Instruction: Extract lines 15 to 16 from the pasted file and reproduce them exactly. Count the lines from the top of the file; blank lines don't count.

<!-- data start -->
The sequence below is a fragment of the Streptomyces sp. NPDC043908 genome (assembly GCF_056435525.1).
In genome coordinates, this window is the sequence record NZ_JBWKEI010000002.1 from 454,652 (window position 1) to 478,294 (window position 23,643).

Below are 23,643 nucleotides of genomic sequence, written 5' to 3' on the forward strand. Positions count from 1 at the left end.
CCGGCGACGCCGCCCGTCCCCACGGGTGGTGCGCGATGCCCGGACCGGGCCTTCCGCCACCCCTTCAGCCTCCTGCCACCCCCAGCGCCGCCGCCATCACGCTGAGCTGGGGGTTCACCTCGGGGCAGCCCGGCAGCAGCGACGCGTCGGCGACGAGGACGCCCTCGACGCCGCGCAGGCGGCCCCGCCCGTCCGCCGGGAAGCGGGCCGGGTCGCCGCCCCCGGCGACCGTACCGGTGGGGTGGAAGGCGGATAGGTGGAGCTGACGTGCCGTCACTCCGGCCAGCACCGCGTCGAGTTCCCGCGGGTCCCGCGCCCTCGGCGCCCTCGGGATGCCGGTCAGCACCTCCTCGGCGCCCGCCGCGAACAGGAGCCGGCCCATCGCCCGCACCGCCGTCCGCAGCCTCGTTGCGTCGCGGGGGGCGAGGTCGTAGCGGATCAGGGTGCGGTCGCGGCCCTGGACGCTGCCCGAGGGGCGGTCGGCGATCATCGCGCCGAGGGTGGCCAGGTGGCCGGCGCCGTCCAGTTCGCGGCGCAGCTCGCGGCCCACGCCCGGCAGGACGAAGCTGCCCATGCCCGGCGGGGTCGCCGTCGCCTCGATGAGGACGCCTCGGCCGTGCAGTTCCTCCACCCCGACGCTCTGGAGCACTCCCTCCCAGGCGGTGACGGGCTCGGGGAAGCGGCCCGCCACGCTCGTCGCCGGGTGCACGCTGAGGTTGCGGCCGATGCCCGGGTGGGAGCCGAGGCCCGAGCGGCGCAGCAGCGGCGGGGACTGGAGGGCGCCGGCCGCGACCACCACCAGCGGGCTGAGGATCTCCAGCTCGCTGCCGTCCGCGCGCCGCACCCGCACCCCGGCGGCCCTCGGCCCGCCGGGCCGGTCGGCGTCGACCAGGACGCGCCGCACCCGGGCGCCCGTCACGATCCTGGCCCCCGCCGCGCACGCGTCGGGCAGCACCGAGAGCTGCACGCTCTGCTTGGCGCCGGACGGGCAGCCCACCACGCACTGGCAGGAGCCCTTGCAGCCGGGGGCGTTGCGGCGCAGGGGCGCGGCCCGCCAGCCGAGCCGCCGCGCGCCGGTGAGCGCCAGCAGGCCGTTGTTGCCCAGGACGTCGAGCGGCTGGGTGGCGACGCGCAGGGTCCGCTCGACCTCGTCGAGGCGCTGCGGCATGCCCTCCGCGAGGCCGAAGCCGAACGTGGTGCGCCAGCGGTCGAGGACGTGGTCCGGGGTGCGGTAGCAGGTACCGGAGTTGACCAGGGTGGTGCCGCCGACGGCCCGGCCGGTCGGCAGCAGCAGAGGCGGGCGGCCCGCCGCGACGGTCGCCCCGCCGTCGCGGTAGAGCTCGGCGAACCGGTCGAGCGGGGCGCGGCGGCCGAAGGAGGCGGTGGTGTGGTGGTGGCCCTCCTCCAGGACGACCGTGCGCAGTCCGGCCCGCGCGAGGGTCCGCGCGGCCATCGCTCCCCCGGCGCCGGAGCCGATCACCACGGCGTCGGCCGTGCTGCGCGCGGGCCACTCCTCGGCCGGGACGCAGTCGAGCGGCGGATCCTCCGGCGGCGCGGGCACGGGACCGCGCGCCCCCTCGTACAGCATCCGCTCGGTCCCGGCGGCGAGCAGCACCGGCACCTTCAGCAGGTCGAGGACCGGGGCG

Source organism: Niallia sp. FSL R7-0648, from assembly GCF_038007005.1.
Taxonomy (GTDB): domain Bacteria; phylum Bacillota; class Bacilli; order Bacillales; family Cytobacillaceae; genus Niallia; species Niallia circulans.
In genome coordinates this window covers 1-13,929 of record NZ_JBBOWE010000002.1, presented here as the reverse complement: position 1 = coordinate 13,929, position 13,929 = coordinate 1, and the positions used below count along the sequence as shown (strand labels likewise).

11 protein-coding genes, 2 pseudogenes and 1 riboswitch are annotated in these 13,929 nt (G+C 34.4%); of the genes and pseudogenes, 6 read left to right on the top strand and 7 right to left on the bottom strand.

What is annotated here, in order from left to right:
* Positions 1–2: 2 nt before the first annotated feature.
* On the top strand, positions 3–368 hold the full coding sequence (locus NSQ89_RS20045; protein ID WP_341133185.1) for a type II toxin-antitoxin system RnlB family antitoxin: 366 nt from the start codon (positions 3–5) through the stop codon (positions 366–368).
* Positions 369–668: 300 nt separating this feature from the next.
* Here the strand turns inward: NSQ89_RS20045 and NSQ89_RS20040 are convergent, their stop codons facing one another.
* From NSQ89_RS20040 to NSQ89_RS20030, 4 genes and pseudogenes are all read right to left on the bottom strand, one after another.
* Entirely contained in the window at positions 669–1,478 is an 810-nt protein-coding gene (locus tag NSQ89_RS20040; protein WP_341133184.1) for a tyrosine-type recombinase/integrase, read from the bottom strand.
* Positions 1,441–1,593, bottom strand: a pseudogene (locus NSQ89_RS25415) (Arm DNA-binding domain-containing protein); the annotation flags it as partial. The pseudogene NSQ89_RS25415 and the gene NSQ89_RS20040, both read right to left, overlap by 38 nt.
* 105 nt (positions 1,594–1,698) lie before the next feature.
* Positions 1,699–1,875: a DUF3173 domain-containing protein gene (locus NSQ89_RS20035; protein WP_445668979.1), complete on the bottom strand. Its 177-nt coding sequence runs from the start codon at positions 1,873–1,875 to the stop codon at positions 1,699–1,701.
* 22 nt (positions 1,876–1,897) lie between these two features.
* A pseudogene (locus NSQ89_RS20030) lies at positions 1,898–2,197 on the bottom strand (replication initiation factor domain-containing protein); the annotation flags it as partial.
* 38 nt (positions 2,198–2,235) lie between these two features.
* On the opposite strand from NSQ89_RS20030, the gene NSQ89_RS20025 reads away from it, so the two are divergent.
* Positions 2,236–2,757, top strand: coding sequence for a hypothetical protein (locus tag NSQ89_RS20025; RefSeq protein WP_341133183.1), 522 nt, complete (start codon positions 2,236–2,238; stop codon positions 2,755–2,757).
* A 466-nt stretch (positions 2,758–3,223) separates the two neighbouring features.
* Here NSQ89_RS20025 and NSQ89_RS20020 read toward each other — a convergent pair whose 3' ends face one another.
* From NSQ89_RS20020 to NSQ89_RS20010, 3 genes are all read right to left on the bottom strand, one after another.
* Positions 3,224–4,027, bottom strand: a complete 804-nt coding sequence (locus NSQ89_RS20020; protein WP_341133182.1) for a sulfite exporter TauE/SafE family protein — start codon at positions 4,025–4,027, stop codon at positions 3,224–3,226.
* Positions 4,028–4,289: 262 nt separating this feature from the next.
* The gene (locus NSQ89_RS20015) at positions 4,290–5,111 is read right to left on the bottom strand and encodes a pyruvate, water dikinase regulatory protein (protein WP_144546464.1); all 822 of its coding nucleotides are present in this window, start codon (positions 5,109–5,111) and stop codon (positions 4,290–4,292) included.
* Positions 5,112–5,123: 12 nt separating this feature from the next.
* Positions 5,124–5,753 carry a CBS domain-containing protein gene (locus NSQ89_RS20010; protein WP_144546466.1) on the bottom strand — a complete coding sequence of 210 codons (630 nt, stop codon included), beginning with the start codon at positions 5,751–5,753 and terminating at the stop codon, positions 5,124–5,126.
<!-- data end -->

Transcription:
* Entirely contained in the window at positions 669–1,478 is an 810-nt protein-coding gene (locus tag NSQ89_RS20040; protein WP_341133184.1) for a tyrosine-type recombinase/integrase, read from the bottom strand.
* Positions 1,441–1,593, bottom strand: a pseudogene (locus NSQ89_RS25415) (Arm DNA-binding domain-containing protein); the annotation flags it as partial. The pseudogene NSQ89_RS25415 and the gene NSQ89_RS20040, both read right to left, overlap by 38 nt.